Zambia at 49, starts in earnest celebrating the 50 years Independence Jubilee. But the country's first President Kenneth Kaunda seems to be stealing all the attention of being the author of political peace and unity the Southern African nation has enjoyed over years while others who played party are forgotten and hardly mentioned
|Kenneth Kaunda with colleagues negotiating Independence at Lancaster House|
By Nyalubinge Ngwende
Zambia celebrates 49 years of Independence, still adorned in the laurels of being an African and world icon of relative political peace and stability.
It is a country that is a mosaic of 72 tribal groups which in any circumstance could be a sign of fragility that could spell tribal unrests and political instability.
However, for the 49 years that the country has enjoyed self rule it has not just managed to maintain relative cohesion among the 72 tribes, but also inculcated a culture of nationhood to a large extent where all these tribes have confidence in the governance system.
But during such celebrations, the country’s politicians tend to personalise the period of the Independence event. Those in government want to monopolise the event as though they are better placed to understand its essence. Others in the opposition seem to challenge any sense that makes this day to be of any essence and worth celebrating in the face of economic problems. That is politics and the country has learnt to live with the parallels.
That aside, the most annoying is how all other freedom fighters, simple husbands and wives, sons and daughters, who put their lives in the line of danger so that we can enjoy the things we do today, are forgotten. Instead the focus of government leaders is turned at the extolling one person, Kenneth Kaunda, who is made to appear as though he is the sole author of Zambia’s Independence as well as the peace and unity the country continues to enjoy.
This is wrong and it should not be accepted.
When greater nations divided the continent to perpetuate their imperialists’ interests, some selfish citizens in most African countries collaborated: embraced mercenaries to pursue tribal interests over nationhood. They even endorsed racism, to secure profits and markets for export of their raw materials and imports of finished goods.
But our fore bearers chose to be different. They chose to build an independent and united country. They also stood against imperialism in several neighbouring countries; they braved trade sanctions and isolation, sacrificed their limited resources and fly overnight military plane attacks. That was done to defend the rights of our country and those of our African brothers and sisters whose nations were not independent, so that one day their lands, too, could be free and realise self rule.
Because we are unique, we extended our love to Zimbabwe, Namibia, Mozambique, South Africa and Angola. Our leaders did not just see Africa’s freedom within this country, but across boundaries. It was the belief of our political leaders that this great country could only be free and enjoy political stability if its neighbours and the whole of Africa and its people were liberated from all forms of subjugation—be it political, racial, economical and social.
As other nations continue to quarrel within themselves, their national leadership still warring about which tribe must rule, trying to stingy other groups over control of national wealth, washing their countries in bloodbaths and perpetuating heinous crimes against children and women, causing displacements of hundreds of thousands of their people within and across their national borders, Zambia has remained a bastion of political peace and stability. It has taken in over a quarter a million of refugees since the 1960s.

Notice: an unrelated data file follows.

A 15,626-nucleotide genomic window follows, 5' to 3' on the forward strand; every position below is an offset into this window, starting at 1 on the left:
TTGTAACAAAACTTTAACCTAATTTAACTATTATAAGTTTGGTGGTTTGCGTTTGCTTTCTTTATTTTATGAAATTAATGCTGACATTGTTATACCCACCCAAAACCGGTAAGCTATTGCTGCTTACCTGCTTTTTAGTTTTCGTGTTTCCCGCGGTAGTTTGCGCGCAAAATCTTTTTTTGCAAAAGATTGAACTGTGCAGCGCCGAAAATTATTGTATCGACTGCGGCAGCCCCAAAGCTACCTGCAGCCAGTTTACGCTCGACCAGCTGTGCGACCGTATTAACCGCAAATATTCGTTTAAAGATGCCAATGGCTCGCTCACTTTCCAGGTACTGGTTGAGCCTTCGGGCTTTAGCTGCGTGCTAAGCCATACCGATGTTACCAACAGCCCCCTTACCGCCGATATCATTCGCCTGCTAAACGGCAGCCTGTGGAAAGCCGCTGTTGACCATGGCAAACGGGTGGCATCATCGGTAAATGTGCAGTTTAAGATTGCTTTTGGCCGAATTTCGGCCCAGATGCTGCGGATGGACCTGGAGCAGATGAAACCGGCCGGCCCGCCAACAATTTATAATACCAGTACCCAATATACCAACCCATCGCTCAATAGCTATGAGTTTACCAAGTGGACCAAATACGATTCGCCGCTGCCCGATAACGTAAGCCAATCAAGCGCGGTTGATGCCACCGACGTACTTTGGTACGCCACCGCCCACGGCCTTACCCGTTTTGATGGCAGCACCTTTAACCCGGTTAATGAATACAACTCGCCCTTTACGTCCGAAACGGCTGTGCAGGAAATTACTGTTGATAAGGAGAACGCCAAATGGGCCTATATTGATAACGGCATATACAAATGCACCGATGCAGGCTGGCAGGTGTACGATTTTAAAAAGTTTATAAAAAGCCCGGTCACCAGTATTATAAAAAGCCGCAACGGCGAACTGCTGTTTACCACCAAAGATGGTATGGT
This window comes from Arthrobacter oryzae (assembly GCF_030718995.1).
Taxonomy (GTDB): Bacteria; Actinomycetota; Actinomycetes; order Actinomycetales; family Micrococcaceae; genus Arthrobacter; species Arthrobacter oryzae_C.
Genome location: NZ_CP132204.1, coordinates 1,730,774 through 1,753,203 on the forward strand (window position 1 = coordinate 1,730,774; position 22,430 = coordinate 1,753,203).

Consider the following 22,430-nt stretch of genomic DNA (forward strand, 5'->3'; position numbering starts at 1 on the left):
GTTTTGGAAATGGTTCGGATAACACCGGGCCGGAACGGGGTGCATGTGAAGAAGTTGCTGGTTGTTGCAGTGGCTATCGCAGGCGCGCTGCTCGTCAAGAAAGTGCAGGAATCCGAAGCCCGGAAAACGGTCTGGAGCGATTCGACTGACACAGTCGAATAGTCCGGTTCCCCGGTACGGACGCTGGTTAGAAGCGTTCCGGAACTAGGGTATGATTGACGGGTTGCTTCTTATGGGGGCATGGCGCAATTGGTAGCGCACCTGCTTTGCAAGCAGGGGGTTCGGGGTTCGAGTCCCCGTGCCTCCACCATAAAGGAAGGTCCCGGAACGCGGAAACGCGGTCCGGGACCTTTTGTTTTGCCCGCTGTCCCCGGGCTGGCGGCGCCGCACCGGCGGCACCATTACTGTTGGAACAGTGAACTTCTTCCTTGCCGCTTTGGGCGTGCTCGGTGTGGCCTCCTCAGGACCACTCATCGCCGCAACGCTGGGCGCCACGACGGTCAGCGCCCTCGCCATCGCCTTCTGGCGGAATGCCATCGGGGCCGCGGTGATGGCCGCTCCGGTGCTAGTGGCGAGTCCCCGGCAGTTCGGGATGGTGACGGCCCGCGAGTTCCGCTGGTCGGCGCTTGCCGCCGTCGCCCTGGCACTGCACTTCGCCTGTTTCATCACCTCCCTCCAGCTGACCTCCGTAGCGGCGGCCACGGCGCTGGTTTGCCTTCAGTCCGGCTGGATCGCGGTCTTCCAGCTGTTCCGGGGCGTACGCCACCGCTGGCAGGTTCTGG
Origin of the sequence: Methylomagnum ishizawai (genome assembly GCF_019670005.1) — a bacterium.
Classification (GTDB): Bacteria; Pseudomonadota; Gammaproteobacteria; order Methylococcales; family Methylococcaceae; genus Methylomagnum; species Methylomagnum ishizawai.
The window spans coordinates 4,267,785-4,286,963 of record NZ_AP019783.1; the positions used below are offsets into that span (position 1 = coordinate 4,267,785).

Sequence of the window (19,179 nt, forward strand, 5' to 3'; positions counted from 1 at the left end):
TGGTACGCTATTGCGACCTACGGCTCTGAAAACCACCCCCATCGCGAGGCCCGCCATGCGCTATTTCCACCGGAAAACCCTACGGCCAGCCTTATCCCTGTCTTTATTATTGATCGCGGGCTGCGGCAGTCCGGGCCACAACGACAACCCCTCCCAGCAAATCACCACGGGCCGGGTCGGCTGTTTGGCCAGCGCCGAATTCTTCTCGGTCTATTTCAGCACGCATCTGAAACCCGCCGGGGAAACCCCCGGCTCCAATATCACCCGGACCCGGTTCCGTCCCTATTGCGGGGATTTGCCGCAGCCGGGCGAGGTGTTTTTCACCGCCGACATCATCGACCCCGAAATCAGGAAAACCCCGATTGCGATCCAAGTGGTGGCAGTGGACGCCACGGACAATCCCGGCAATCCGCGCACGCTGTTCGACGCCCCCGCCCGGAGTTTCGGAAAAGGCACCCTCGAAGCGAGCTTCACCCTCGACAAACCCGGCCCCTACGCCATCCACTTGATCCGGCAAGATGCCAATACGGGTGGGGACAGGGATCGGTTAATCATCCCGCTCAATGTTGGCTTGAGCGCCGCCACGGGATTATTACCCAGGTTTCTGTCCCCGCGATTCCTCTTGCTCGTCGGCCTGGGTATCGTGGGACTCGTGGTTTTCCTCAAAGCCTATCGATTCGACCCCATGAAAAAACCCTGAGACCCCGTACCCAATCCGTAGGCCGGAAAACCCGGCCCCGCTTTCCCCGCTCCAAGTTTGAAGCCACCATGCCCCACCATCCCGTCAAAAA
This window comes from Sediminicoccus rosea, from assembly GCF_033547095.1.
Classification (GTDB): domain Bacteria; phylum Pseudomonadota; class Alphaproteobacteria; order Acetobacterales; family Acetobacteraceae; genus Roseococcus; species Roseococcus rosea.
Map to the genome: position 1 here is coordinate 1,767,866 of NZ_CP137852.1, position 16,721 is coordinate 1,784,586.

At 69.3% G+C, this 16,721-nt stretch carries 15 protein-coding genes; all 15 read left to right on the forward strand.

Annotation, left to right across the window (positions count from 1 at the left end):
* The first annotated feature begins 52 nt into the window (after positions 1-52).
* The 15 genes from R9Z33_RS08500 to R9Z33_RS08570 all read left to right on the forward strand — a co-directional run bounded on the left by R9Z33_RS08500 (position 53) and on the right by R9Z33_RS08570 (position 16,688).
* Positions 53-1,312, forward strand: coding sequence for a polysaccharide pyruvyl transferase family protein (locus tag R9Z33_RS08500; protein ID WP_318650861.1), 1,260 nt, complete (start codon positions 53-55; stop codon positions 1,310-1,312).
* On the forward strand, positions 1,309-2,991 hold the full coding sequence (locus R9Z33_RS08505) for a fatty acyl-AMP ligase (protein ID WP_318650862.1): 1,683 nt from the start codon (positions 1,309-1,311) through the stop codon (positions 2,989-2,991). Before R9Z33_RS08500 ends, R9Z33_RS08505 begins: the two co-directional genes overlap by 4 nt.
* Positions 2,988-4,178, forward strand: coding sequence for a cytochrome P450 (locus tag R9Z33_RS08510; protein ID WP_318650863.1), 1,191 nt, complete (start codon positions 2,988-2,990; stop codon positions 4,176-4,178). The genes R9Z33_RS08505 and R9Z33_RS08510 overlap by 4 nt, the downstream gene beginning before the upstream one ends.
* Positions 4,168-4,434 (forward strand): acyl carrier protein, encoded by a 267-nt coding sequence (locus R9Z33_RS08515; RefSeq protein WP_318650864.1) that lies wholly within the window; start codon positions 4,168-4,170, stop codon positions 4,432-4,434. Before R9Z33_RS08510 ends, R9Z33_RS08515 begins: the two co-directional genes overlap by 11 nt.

Our country has stood united. To bind together 72 different tribes into one nation is no mean achievement. We do not need accolades! The world must learn our spirit and transplant what makes us a better Zambia to other nations where even the interventions of think tanks on international relations, peace and stability continue to elude those countries.
This did not come about by sheer lucky. After Independence the divided interests were quickly tamed, harmonized to enrich the country’s national aspirations. The political art or formula that was used might remain unwritten or unsung and to the jealousy, unpopular. But two words: NATIONAL INTEREST—remains the spirit of courage that pacified what would have permanently divided us.
|Mwansa Kapwepwe as foreign minister in 1966|
A lot of authors and political cheer leaders may try and write individual liberation struggle leaders as icons of forging the culture of NATIONAL INTEREST. It is only those who seek to disregard the spirit of team work who could think national interest can be authored by one mind and one hand. Only those who seek to extol individuals as idols will attempt to deceive those who were not there. Harry Mwaanga Nkumbula, Simon Mwansa Kapwepwe, among others, played equally an important role in giving Zambia the gift of peace and unity.
In Zambian wisdom, it is clearly understood that ‘one finger cannot pick and crush louse’. National Interest is a shared virtue that comes about by political leaders realizing that their personal desires are smaller than those of the multitudes of the people they stand for. Without that virtue being shared across interests anyone from any single tribe was going to derail what Zambia holds as its internationally recognised symbol—peace and unity.
This is the standard courage and sacrifice forming the spirit passed to this generation and those to come; gifted by God as an inheritance with which children of our children shall embrace with or without the motto: One Zambia, One Nation.